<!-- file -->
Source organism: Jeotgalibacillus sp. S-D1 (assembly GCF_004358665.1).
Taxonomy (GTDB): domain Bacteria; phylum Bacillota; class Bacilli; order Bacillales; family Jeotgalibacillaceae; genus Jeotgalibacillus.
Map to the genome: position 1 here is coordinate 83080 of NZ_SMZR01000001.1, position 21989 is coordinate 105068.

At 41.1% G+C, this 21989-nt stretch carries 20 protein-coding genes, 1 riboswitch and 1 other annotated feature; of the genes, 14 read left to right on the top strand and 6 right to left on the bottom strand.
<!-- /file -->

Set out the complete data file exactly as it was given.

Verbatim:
Source organism: Jeotgalibacillus sp. S-D1 (assembly GCF_004358665.1).
Taxonomy (GTDB): domain Bacteria; phylum Bacillota; class Bacilli; order Bacillales; family Jeotgalibacillaceae; genus Jeotgalibacillus.
Map to the genome: position 1 here is coordinate 83080 of NZ_SMZR01000001.1, position 21989 is coordinate 105068.

At 41.1% G+C, this 21989-nt stretch carries 20 protein-coding genes, 1 riboswitch and 1 other annotated feature; of the genes, 14 read left to right on the top strand and 6 right to left on the bottom strand.